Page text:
## Integer-valued polynomial

In mathematics, an integer-valued polynomial (also known as a numerical polynomial) P(t) is a polynomial whose value P(n) is an integer for every integer n. Every polynomial with integer coefficients is integer-valued, but the converse is not true.

## Isaac Newton

Sir Isaac Newton (25 December 1642 – 20 March 1726/27) was an English mathematician, astronomer, theologian, author and physicist (described in his own day as a "natural philosopher") who is widely recognised as one of the most influential scientists of all time, and a key figure in the scientific revolution.

## J (programming language)

The J programming language, developed in the early 1990s by Kenneth E. Iverson and Roger Hui, is a synthesis of APL (also by Iverson) and the FP and FL function-level languages created by John Backus.

## Java (programming language)

Java is a general-purpose computer-programming language that is concurrent, class-based, object-oriented, and specifically designed to have as few implementation dependencies as possible.

## Julia (programming language)

Julia is a high-level dynamic programming language designed to address the needs of high-performance numerical analysis and computational science, without the typical need of separate compilation to be fast, while also being effective for general-purpose programming, web use or as a specification language.

## Kummer's theorem

In mathematics, Kummer's theorem for binomial coefficients gives the ''p''-adic valuation of a binomial coefficient, i.e., the exponent of the highest power of a prime number p dividing this binomial coefficient.

## Līlāvatī

The Līlāvatī is Indian mathematician Bhāskara II's treatise on mathematics, written in 1150.

## List of factorial and binomial topics

This is a list of factorial and binomial topics in mathematics.

## Logarithmic differentiation

In calculus, logarithmic differentiation or differentiation by taking logarithms is a method used to differentiate functions by employing the logarithmic derivative of a function f, The technique is often performed in cases where it is easier to differentiate the logarithm of a function rather than the function itself.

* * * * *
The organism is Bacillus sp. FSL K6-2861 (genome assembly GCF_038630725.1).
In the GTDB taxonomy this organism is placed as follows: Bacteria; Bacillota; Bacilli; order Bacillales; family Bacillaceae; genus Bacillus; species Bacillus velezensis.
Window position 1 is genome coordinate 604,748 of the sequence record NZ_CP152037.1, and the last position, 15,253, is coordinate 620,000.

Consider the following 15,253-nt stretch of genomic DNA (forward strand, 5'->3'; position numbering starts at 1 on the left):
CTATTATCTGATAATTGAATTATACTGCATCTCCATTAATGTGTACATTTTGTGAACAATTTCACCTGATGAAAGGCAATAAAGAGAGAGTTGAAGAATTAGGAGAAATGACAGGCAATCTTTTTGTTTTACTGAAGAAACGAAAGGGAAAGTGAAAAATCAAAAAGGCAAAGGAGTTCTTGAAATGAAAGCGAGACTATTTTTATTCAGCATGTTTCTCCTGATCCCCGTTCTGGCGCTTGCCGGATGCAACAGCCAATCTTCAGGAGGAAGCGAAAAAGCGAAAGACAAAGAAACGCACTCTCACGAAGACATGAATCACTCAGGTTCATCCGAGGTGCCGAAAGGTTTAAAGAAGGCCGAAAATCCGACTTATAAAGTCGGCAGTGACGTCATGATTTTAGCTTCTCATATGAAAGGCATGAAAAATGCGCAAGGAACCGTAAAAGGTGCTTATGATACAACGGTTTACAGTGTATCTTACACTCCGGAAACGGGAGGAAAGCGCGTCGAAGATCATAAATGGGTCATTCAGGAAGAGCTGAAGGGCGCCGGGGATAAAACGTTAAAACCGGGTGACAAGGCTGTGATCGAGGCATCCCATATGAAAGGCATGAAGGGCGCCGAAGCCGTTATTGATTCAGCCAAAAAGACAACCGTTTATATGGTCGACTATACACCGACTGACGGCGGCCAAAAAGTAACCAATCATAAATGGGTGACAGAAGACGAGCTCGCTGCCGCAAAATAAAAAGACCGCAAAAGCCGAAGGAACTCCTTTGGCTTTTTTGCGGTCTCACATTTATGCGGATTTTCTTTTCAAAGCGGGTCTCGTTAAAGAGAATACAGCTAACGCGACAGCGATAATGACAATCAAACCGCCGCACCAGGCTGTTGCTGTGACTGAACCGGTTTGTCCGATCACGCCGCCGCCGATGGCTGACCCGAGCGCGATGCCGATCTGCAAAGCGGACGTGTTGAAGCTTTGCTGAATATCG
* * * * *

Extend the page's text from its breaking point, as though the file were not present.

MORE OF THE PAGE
## Lucas's theorem

In number theory, Lucas's theorem expresses the remainder of division of the binomial coefficient \tbinom by a prime number p in terms of the base p expansions of the integers m and n. Lucas's theorem first appeared in 1878 in papers by Édouard Lucas.

## Mathematical Association of America

The Mathematical Association of America (MAA) is a professional society that focuses on mathematics accessible at the undergraduate level.

## Mathematical induction

Mathematical induction is a mathematical proof technique.

## Mathematics

Mathematics (from Greek μάθημα máthēma, "knowledge, study, learning") is the study of such topics as quantity, structure, space, and change.

## Mathematics Magazine

Mathematics Magazine is a refereed bimonthly publication of the Mathematical Association of America.

## MATLAB

MATLAB (matrix laboratory) is a multi-paradigm numerical computing environment and proprietary programming language developed by MathWorks.

## Maxima (software)

Maxima is a computer algebra system (CAS) based on a 1982 version of Macsyma.

## Monomial

In mathematics, a monomial is, roughly speaking, a polynomial which has only one term.

## Motzkin number

In mathematics, a Motzkin number for a given number is the number of different ways of drawing non-intersecting chords between points on a circle (not necessarily touching every point by a chord).

## Multinomial theorem

In mathematics, the multinomial theorem describes how to expand a power of a sum in terms of powers of the terms in that sum.

## Multiset

In mathematics, a multiset (aka bag or mset) is a modification of the concept of a set that, unlike a set, allows for multiple instances for each of its elements.

## Narayana number

In combinatorics, the Narayana numbers N(n, k), n.

## Natural logarithm

The natural logarithm of a number is its logarithm to the base of the mathematical constant ''e'', where e is an irrational and transcendental number approximately equal to.